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dc.contributor.authorKim, Felix Sunjooen_US
dc.contributor.authorHwang, Do-Kyungen_US
dc.contributor.authorKippelen, Bernarden_US
dc.contributor.authorJenekhe, Samson A.en_US
dc.date.accessioned2013-05-29T18:28:38Z
dc.date.available2013-05-29T18:28:38Z
dc.date.issued2011-10
dc.identifier.citationKim, Felix Sunjoo and Hwang, Do-Kyung and Kippelen, Bernard and Jenekhe, Samson A., "Enhanced carrier mobility and electrical stability of n-channel polymer thin film transistors by use of low-k dielectric buffer layer," Applied Physics Letters, 99, 17 (October 24 2011)en_US
dc.identifier.issn0003-6951
dc.identifier.urihttp://hdl.handle.net/1853/47109
dc.description© 2011 American Institute of Physics. The electronic version of this article is the complete one and can be found at: http://dx.doi.org/10.1063/1.3655680en_US
dc.descriptionDOI: 10.1063/1.3655680en_US
dc.description.abstractInsertion of a low-k polymer dielectric layer between the SiO₂ gate dielectric and poly(benzobisimidazobenzophenanthroline) (BBL) semiconductor of n-channel transistors is found to increase the field-effect mobility of electrons from 3.6 × 10⁻⁴ cm²/Vs to as high as 0.028 cm²/Vs. The enhanced carrier mobility was accompanied by improved multicycling stability and durability in ambient air. Studies of a series of eight polymer dielectrics showed that the electron mobility increased exponentially with decreasing dielectric constant, which can be explained to result from the reduced energetic expense of charge-carrier/dipole interaction.en_US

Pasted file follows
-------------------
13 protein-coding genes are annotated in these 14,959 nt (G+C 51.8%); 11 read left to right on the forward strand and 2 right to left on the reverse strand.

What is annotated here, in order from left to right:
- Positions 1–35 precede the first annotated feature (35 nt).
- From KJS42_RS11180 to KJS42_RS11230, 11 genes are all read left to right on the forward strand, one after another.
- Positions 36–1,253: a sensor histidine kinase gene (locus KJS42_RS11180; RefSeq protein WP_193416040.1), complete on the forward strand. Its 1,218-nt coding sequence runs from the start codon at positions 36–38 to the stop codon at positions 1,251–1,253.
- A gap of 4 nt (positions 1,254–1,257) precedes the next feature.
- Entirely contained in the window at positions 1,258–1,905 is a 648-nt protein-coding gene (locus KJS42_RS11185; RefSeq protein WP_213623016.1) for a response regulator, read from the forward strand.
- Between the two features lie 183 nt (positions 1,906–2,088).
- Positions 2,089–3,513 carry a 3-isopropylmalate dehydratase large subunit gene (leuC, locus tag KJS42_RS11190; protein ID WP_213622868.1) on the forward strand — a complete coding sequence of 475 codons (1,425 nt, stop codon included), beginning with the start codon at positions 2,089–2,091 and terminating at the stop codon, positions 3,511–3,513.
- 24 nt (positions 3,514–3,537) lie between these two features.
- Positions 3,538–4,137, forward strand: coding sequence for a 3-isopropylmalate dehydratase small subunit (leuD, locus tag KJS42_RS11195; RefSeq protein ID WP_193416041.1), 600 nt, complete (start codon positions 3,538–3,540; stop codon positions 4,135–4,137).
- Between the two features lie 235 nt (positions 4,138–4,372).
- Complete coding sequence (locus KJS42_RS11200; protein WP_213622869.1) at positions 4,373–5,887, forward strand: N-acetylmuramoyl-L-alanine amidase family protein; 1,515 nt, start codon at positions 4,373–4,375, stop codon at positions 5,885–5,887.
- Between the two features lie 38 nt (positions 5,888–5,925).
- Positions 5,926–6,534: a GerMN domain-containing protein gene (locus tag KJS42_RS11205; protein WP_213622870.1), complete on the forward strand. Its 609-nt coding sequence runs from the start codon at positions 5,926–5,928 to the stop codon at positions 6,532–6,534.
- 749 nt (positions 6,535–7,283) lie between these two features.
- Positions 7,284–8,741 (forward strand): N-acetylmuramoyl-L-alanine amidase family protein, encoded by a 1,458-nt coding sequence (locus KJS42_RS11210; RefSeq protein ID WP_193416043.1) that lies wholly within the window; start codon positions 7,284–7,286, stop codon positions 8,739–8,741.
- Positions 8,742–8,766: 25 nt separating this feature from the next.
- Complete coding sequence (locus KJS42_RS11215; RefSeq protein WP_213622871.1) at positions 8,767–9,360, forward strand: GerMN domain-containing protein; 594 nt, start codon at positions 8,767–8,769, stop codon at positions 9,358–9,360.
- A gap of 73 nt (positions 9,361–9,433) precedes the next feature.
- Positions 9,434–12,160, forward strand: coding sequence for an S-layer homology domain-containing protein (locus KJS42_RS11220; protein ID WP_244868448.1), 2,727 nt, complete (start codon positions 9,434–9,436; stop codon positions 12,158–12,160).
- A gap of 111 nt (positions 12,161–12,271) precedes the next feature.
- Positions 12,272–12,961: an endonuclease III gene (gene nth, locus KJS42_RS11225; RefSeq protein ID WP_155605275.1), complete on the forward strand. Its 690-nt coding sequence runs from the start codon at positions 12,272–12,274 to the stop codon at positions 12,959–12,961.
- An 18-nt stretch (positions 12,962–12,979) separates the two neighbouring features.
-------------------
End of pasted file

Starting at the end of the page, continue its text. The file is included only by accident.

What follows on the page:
dc.publisherGeorgia Institute of Technologyen_US
dc.subjectCarrier mobilityen_US
dc.subjectLow-k dielectric thin filmsen_US
dc.subjectOrganic field effect transistorsen_US
dc.subjectOrganic semiconductorsen_US
dc.subjectPolymer filmsen_US
dc.subjectSilicon compoundsen_US
dc.subjectThin film transistorsen_US
dc.titleEnhanced carrier mobility and electrical stability of n-channel polymer thin film transistors by use of low-k dielectric buffer layeren_US
dc.typeArticleen_US
dc.contributor.corporatenameGeorgia Institute of Technology. Center for Organic Photonics and Electronicsen_US
dc.contributor.corporatenameUniversity of Washington. Dept. of Chemical Engineeringen_US
dc.contributor.corporatenameUniversity of Washington. Dept. of Chemistryen_US
dc.contributor.corporatenameGeorgia Institute of Technology. School of Electrical and Computer Engineeringen_US
dc.publisher.originalAmerican Institute of Physicsen_US
dc.identifier.doi10.1063/1.3655680


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